North American Directory Assistance Automation
North American Directory Assistance Automation
A varetis White Paper
An Overview of varetis’ Directory Automation Solutions
varetis Communications is pleased to announce a new standard in Directory Assistance (DA) automation solutions. ADIS (Automated Directory Inquiry System), our flagship DA automation solution, and NDIS (National Directory Inquiry System), our world-class search technology, have been built to usher the North America Directory Assistance market into the next generation of both fully automated and attendant-backed call center solutions. With these solutions come new possibilities for lowering operational costs and introducing new services while at the same time protecting existing investments in Operator Services infrastructure.
This paper provides a brief overview of varetis’ DA automation solutions, covering technology, architecture, integration with existing systems, operator fallback, and possibilities for the development of new, enhanced services based on varetis’ core technology.
Reducing the Cost of Directory Assistance
Of the many challenges facing today’s directory assistance providers, the most well known and perhaps most difficult to address has been that of cost reduction. Automated solutions of all kinds have been employed by the DA industry now for decades in service to cost reduction, with varying results. The ultimate goal of these efforts has been the realization of the full automation of a call to directory assistance, in which no human intervention of any kind is necessary for completion of the call. That goal was realized for certain types of calls several years ago; the difficulty, however, has been in automating a large enough volume of calls to justify the expense of installing and maintaining the automation systems.
varetis has solved this problem with ADIS – our Automated Directory Inquiry System. In partnership with IBM, Telelogue, and others, varetis has architected a standards-based, highly scalable DA automation system that can dramatically reduce the cost of providing Directory Assistance. ADIS automates a large volume of these calls in an intelligent, intuitive fashion, while allowing service providers to enjoy excellent customer satisfaction metrics through the use of the most natural human/machine interface possible – voice.
Respecting Call Types
At first blush, a DA dialog would appear to be quite simple – and therefore simple to automate – but this is deceptive. Calls to DA can vary widely in character – so widely, in fact, that a technology ideally suited for one type of call may be inappropriate for another. The success rate of an automated system turns out to be strongly dependent on an optimal combination of technologies for telephony interconnection, dialog management, data search, speech recognition, speech synthesis, and computer telephony. For these reasons, varetis has chosen to divide DA calls into three broad categories – Residential Search, Business Search, and Reverse Search calls – and to address specific technologies to each in order to maximize the resulting automation percentages. Each solution is integrated into the IBM DirecTalk audio processing platform, and each automates the three elements of a directory assistance call – call arrival, data search and customer report delivery. Callers are prompted for search arguments, and receive the listing information verbally via an SMS message or call completion. The entire process is fully automated, with no need for operator intervention. If necessary, however, an operator fallback feature can connect the caller to a live operator for further assistance.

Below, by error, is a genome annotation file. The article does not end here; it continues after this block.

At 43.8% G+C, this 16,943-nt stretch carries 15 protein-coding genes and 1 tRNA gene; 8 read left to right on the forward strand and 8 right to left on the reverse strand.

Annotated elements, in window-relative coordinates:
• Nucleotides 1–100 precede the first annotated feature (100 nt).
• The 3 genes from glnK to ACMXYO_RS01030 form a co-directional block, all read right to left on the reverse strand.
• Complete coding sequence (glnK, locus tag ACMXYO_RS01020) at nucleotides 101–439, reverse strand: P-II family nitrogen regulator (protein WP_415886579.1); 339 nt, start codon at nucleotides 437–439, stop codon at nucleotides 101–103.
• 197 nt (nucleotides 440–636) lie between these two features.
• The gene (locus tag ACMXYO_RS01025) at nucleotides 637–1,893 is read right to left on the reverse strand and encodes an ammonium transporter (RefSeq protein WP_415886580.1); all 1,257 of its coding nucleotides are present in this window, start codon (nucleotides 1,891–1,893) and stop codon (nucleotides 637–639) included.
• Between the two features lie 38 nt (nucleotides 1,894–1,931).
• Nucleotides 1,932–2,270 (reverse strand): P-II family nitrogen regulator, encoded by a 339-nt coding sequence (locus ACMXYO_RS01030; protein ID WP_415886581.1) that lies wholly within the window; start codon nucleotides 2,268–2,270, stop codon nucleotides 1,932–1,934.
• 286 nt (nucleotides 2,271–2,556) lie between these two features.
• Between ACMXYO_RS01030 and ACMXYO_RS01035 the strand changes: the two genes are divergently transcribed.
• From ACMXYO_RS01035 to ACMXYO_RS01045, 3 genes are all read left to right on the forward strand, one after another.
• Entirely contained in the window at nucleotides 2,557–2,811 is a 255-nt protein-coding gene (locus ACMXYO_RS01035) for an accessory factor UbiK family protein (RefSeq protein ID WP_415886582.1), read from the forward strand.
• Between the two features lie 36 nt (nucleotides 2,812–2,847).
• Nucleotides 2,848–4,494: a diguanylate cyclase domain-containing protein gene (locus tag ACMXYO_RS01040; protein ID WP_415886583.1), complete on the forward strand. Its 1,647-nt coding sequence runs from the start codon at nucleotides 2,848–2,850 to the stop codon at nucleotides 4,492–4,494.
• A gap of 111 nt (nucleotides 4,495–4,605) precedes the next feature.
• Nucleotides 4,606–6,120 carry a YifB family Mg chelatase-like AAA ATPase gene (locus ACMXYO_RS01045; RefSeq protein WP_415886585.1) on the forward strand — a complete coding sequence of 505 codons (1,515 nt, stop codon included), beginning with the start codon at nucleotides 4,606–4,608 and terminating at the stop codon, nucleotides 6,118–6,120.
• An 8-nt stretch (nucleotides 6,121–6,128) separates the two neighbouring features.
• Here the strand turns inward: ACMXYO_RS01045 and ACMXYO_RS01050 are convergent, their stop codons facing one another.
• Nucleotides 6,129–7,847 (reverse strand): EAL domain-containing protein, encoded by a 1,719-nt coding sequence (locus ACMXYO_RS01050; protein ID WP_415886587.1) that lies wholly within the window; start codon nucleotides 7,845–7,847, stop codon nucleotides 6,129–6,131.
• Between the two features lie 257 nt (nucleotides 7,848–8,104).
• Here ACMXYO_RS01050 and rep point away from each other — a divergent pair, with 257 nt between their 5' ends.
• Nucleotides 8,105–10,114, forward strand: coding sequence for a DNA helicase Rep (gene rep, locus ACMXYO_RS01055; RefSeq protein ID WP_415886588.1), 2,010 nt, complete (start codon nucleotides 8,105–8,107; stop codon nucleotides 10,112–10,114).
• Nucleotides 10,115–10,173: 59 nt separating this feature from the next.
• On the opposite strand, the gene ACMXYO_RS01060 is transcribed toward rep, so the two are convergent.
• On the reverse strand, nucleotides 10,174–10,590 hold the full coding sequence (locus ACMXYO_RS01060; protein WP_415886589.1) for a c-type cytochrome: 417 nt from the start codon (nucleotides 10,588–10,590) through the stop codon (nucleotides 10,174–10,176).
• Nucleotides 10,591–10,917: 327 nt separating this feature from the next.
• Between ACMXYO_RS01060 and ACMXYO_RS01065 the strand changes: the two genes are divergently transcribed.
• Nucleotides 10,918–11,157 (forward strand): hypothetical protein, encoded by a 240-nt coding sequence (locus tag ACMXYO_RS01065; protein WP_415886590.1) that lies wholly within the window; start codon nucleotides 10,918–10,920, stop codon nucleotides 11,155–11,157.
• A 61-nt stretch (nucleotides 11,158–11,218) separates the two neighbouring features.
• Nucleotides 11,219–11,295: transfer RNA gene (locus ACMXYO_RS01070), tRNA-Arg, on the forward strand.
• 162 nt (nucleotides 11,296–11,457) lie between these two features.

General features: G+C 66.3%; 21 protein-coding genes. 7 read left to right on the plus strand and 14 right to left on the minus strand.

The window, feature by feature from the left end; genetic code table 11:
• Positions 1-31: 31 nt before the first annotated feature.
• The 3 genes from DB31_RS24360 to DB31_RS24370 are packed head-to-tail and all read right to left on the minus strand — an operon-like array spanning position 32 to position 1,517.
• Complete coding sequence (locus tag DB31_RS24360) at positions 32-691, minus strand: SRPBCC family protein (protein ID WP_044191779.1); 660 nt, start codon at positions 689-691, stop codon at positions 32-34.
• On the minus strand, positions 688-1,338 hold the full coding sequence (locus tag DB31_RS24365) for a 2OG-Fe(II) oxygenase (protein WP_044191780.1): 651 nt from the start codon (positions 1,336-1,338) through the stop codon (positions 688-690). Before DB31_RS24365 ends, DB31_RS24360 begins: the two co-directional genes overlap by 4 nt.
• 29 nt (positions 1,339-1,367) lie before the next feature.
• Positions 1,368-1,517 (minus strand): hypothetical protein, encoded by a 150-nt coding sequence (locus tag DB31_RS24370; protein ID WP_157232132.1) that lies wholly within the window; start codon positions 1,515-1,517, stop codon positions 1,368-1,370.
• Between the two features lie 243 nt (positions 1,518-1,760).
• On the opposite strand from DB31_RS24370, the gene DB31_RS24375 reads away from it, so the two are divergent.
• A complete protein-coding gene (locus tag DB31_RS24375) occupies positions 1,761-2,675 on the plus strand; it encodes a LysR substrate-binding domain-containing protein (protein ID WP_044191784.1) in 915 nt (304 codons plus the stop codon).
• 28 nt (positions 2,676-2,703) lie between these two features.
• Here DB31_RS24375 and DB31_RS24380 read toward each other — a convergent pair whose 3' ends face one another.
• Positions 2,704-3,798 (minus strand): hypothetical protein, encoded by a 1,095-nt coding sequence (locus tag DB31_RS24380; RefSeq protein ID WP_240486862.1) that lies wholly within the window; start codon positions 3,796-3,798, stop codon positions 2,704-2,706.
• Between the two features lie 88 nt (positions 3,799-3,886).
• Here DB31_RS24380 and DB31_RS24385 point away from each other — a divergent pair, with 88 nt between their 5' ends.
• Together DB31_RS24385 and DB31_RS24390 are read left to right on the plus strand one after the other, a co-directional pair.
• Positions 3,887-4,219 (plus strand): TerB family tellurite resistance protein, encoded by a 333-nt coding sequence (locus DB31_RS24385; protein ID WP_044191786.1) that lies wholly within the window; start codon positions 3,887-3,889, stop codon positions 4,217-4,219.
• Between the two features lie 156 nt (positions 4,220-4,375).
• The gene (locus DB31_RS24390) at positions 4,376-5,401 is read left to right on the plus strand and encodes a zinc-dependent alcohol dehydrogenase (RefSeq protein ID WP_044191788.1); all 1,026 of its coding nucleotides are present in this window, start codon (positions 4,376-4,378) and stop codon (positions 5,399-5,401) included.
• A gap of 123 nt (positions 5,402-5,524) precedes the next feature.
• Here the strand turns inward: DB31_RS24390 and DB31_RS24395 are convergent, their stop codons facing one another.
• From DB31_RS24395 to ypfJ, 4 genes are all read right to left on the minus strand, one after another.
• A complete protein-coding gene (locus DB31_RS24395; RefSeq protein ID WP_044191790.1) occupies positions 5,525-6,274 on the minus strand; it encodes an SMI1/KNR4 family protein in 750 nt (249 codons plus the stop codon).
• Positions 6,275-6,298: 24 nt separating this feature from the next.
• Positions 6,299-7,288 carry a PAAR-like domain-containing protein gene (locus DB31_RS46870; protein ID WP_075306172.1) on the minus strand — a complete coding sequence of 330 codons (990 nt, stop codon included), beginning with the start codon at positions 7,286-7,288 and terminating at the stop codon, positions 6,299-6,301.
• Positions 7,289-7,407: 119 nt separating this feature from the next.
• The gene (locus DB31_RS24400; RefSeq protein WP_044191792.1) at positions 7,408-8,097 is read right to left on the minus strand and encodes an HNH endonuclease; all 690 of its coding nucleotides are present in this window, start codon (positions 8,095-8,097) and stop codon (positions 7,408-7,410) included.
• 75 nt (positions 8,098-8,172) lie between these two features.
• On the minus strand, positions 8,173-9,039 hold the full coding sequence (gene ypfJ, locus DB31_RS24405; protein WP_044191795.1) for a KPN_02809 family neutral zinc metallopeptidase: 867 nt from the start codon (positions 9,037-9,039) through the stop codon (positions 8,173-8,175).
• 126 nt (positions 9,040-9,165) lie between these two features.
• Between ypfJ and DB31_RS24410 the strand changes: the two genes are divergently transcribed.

varetis’ DA Automation System
These sophisticated technologies together are designed to provide a complete, integrated system for an automated directory assistance service.
Much of the difficulty in building automation systems lies in the area of effective dialog design. Even with today’s advanced speech recognition technology, the central challenge remains -- to guide the consumer to be as concise and accurate as possible in the dialog. Even with the limited amount of information that must be collected for a Directory Assistance inquiry – City, State, Name, and sometimes Address – this challenge is daunting, not because of the behavior of individuals, but because of the scale of behavioral variation implicit in large populations. varetis addresses this challenge with a variety of techniques designed to produce a human/machine interface that is at once intuitive and accurate.
The key technology here is the adaptive dialog, in which the concepts of flexibility and graduated heuristics are integral. ADIS dialogs adapt in an extremely flexible manner to the behavior of an individual caller. Prompting is based upon the information needs of the dialog at any given moment, and can be configured according to the business needs of the DA service provider. Dialogs, for example, can be configured to omit arguments such as street name or first name if desired – information that is often unknown to the caller, and that might confuse an otherwise straightforward interaction. Callers, further, are required to respond to each prompt only once; there is no mandatory verification step as can sometimes be observed in competitive solutions. This effectively shortens and simplifies the dialog without necessarily impacting system accuracy.